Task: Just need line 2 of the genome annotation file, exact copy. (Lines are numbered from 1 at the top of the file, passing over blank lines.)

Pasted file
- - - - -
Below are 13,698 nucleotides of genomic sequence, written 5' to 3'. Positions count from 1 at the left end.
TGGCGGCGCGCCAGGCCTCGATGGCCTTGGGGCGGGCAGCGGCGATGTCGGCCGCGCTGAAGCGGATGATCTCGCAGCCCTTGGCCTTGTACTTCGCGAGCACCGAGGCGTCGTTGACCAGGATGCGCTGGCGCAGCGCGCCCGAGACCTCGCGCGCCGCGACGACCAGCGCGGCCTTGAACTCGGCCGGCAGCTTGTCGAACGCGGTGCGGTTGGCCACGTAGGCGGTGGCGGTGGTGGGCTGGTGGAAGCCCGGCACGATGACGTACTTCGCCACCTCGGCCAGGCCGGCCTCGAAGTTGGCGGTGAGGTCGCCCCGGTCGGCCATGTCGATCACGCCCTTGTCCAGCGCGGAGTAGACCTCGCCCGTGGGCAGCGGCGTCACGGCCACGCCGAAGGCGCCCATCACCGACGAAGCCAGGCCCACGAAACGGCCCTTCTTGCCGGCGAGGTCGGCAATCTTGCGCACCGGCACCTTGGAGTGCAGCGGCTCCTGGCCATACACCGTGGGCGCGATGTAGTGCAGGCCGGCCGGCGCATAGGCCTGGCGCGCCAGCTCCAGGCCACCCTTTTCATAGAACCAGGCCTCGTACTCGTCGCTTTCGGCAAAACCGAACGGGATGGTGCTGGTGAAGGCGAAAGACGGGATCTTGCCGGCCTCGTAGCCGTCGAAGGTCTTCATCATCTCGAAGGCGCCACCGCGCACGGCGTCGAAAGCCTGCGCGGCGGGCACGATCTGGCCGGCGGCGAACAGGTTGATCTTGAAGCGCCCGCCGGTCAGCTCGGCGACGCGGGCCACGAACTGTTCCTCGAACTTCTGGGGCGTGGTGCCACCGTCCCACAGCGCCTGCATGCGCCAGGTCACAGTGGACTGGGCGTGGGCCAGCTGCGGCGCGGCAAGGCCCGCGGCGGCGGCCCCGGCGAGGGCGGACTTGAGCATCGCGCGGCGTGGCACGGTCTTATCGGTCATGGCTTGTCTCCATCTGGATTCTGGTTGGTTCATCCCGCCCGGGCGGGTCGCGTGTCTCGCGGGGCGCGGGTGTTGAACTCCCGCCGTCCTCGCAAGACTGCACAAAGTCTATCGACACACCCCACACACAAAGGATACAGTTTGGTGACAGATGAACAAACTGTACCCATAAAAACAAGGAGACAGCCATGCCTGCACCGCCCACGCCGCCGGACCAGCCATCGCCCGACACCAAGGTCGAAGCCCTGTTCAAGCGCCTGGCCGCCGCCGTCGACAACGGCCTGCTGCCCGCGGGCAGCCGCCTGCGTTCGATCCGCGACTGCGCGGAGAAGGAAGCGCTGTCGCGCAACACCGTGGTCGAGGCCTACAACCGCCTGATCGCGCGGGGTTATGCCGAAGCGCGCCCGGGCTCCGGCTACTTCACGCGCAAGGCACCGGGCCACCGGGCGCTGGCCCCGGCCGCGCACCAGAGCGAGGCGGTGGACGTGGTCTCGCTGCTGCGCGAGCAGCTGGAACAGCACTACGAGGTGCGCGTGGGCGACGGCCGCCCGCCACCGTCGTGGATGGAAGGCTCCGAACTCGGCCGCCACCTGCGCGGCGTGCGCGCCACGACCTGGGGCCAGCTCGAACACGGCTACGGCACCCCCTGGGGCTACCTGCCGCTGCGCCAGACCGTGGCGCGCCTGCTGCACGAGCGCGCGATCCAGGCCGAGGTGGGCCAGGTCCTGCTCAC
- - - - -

TGGCGGCGCGCCAGGCCTCGATGGCCTTGGGGCGGGCAGCGGCGATGTCGGCCGCGCTGAAGCGGATGATCTCGCAGCCCTTGGCCTTGTACTTCGCGAGCACCGAGGCGTCGTTGACCAGGATGCGCTGGCGCAGCGCGCCCGAGACCTCGCGCGCCGCGACGACCAGCGCGGCCTTGAACTCGGCCGGCAGCTTGTCGAACGCGGTGCGGTTGGCCACGTAGGCGGTGGCGGTGGTGGGCTGGTGGAAGCCCGGCACGATGACGTACTTCGCCACCTCGGCCAGGCCGGCCTCGAAGTTGGCGGTGAGGTCGCCCCGGTCGGCCATGTCGATCACGCCCTTGTCCAGCGCGGAGTAGACCTCGCCCGTGGGCAGCGGCGTCACGGCCACGCCGAAGGCGCCCATCACCGACGAAGCCAGGCCCACGAAACGGCCCTTCTTGCCGGCGAGGTCGGCAATCTTGCGCACCGGCACCTTGGAGTGCAGCGGCTCCTGGCCATACACCGTGGGCGCGATGTAGTGCAGGCCGGCCGGCGCATAGGCCTGGCGCGCCAGCTCCAGGCCACCCTTTTCATAGAACCAGGCCTCGTACTCGTCGCTTTCGGCAAAACCGAACGGGATGGTGCTGGTGAAGGCGAAAGACGGGATCTTGCCGGCCTCGTAGCCGTCGAAGGTCTTCATCATCTCGAAGGCGCCACCGCGCACGGCGTCGAAAGCCTGCGCGGCGGGCACGATCTGGCCGGCGGCGAACAGGTTGATCTTGAAGCGCCCGCCGGTCAGCTCGGCGACGCGGGCCACGAACTGTTCCTCGAACTTCTGGGGCGTGGTGCCACCGTCCCACAGCGCCTGCATGCGCCAGGTCACAGTGGACTGGGCGTGGGCCAGCTGCGGCGCGGCAAGGCCCGCGGCGGCGGCCCCGGCGAGGGCGGACTTGAGCATCGCGCGGCGTGGCACGGTCTTATCGGTCATGGCTTGTCTCCATCTGGATTCTGGTTGGTTCATCCCGCCCGGGCGGGTCGCGTGTCTCGCGGGGCGCGGGTGTTGAACTCCCGCCGTCCTCGCAAGACTGCACAAAGTCTATCGACACACCCCACACACAAAGGATACAGTTTGGTGACAGATGAACAAACTGTACCCATAAAAACAAGGAGACAGCCATGCCTGCACCGCCCACGCCGCCGGACCAGCCATCGCCCGACACCAAGGTCGAAGCCCTGTTCAAGCGCCTGGCCGCCGCCGTCGACAACGGCCTGCTGCCCGCGGGCAGCCGCCTGCGTTCGATCCGCGACTGCGCGGAGAAGGAAGCGCTGTCGCGCAACACCGTGGTCGAGGCCTACAACCGCCTGATCGCGCGGGGTTATGCCGAAGCGCGCCCGGGCTCCGGCTACTTCACGCGCAAGGCACCGGGCCACCGGGCGCTGGCCCCGGCCGCGCACCAGAGCGAGGCGGTGGACGTGGTCTCGCTGCTGCGCGAGCAGCTGGAACAGCACTACGAGGTGCGCGTGGGCGACGGCCGCCCGCCACCGTCGTGGATGGAAGGCTCCGAACTCGGCCGCCACCTGCGCGGCGTGCGCGCCACGACCTGGGGCCAGCTCGAACACGGCTACGGCACCCCCTGGGGCTACCTGCCGCTGCGCCAGACCGTGGCGCGCCTGCTGCACGAGCGCGCGATCCAGGCCGAGGTGGGCCAGGTCCTGCTCAC